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County holds waste roundup

Posted: April 6, 2013 9:29 p.m.
Updated: April 6, 2013 9:29 p.m.
 

By Luke Money

Signal Staff Writer

 

A steady stream of cars wound through a parking lot at College of the Canyons Saturday as local residents looked to divest themselves of household chemicals and items that are too dangerous to go into the trash.

More than 2,000 people were expected to show up Saturday to take advantage of six hours of free hazardous waste disposal, known as the hazardous waste roundup, offered by the Los Angeles County Department of Public Works in partnership with county Sanitation Districts.

About 90 people, many of them decked in white protective suits and blue-green gloves, unloaded the vehicles and sorted the materials, which included old paint, pesticides, used motor oil or antifreeze, along with electronic devices such as televisions, microwaves or computers.

Such items are illegal to discard in trashcans, storm drains or sinks.

But what homeowners consider waste can still be of use, said Joe Reilly, a senior engineer with the Sanitation Districts of Los Angeles County.

Vinyl paint will be repurposed, Reilly said, into paint that will be used for graffiti removal. Oil-based paint and other flammable materials will be blended and reconstituted as an alternative fuel source.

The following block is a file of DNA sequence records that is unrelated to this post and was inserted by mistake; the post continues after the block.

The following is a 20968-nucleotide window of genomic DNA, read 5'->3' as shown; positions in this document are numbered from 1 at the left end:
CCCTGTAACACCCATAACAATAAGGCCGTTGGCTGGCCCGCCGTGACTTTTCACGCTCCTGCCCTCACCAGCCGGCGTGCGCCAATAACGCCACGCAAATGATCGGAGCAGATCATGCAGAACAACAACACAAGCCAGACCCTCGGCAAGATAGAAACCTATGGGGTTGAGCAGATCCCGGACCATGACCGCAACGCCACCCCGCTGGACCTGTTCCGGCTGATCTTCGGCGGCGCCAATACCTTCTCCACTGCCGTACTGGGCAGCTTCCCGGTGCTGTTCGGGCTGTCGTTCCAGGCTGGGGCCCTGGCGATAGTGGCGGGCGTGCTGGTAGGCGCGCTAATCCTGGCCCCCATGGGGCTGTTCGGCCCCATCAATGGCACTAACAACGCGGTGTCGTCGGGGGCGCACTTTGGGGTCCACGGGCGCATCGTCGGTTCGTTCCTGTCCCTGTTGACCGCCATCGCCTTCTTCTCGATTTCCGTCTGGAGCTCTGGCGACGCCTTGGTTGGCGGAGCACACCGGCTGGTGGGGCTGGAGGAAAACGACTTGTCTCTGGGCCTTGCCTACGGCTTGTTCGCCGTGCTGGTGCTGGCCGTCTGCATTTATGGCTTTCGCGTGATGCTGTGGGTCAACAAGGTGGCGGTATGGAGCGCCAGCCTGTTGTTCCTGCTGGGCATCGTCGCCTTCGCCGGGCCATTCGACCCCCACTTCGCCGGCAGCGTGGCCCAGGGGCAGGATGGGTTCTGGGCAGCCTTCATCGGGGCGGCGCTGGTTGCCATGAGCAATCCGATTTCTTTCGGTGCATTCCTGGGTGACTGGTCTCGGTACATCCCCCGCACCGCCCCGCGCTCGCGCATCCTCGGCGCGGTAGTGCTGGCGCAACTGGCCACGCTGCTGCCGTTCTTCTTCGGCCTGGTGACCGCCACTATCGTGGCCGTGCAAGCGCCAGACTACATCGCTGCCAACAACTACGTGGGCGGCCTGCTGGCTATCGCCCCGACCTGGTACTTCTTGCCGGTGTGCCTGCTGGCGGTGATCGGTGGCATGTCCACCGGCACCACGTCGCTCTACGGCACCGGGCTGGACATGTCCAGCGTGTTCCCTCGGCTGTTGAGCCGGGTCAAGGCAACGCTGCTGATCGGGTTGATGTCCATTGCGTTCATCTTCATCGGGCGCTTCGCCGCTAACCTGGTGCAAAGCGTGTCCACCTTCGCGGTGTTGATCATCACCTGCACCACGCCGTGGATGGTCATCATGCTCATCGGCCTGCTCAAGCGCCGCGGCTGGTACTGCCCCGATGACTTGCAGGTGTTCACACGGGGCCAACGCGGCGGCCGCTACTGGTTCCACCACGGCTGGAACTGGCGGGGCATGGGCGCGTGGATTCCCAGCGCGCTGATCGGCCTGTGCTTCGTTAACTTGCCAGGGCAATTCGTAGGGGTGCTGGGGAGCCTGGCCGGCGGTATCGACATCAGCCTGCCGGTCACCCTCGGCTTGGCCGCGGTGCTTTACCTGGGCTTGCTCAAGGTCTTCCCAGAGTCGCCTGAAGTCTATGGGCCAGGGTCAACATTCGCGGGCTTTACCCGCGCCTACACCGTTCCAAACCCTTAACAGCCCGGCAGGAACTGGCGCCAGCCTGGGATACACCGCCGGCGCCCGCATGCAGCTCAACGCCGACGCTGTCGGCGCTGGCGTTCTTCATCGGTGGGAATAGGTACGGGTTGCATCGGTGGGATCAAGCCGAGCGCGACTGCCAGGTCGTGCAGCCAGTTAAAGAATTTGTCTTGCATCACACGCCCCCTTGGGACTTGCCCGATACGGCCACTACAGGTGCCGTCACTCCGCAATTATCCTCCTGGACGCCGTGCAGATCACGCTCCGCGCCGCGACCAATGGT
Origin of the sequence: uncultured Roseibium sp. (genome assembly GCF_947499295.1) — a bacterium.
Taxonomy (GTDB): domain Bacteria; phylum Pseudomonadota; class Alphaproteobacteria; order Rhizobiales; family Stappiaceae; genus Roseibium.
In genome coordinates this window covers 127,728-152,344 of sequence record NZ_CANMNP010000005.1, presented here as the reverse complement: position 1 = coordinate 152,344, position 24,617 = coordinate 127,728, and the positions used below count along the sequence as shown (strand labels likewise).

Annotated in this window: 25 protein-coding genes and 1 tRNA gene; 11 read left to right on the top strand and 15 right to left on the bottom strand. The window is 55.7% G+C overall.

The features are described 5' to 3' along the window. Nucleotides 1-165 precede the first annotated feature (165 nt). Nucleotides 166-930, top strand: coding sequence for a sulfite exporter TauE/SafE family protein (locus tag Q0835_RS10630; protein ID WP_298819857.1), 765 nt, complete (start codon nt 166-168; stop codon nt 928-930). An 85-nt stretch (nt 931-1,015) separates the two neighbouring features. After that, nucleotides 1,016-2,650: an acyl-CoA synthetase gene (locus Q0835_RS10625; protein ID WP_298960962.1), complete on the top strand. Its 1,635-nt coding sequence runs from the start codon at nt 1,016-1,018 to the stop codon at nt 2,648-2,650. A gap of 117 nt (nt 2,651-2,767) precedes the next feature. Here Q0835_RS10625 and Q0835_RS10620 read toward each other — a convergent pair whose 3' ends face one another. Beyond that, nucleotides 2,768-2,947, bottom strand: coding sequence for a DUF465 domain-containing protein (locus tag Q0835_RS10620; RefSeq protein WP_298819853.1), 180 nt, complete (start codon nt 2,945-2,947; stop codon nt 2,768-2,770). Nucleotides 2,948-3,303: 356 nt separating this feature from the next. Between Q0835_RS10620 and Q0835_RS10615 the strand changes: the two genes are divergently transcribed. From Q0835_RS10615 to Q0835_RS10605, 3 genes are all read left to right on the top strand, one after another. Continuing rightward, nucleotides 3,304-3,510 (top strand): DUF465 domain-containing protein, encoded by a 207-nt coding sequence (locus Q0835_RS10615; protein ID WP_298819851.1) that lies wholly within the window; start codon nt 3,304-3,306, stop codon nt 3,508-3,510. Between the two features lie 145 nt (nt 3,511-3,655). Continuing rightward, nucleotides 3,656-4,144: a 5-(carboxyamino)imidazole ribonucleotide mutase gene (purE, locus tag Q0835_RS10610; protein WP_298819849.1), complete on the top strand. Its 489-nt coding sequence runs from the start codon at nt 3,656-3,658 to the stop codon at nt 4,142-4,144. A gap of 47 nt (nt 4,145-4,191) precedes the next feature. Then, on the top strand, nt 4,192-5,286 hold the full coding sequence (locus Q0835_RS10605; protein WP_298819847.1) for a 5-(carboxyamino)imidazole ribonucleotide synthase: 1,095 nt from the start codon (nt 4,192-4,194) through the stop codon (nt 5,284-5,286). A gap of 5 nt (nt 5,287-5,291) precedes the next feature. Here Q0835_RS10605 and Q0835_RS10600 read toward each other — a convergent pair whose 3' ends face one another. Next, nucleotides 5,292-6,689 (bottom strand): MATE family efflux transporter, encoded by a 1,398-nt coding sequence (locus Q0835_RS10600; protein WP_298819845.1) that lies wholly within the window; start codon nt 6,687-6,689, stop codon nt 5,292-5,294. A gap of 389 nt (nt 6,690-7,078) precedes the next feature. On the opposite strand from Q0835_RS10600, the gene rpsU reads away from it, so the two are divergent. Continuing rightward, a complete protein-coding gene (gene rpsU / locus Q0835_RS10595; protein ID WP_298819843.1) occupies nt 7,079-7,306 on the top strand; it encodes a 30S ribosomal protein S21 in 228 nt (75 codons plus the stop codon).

Computers and other electronic waste will be stripped down for parts or raw materials, such as plastic or metal.

“About 75 to 80 percent of what we get will be recycled in some way,” Reilly said.

Some major exceptions are pesticides and other poisons, which will be destroyed in a furnace, Reilly said.

While the county organizes the event, much of the physical labor is provided by Clean Harbors Environmental Services, a waste disposal firm.

Eric Brown, a hazardous household waste project manager for Clean Harbors, said the event always results in a hefty amount of hazardous waste that is dropped off for disposal.

Paint and old electronics typically make up the majority of materials that are dropped off for disposal, Brown said.

Brown said a typical load for the event results in up to 75,000 pounds of latex paint, more than 100 55-gallon drums of flammable liquids, 1,000 gallons of motor oil, 300 gallons of antifreeze and about 40,000 pounds of electronic waste.

“And that’s just for one event,” Brown said.

Los Angeles County holds anywhere from 55 to 60 such disposal events in a given year, Reilly said.

Disposal events like the one Saturday typically take place annually in Santa Clarita, but Reilly said the county is hoping to hold two a year moving forward.

Lmoney@signalscv.com

661-287-5525

On Twitter @LukeMMoney

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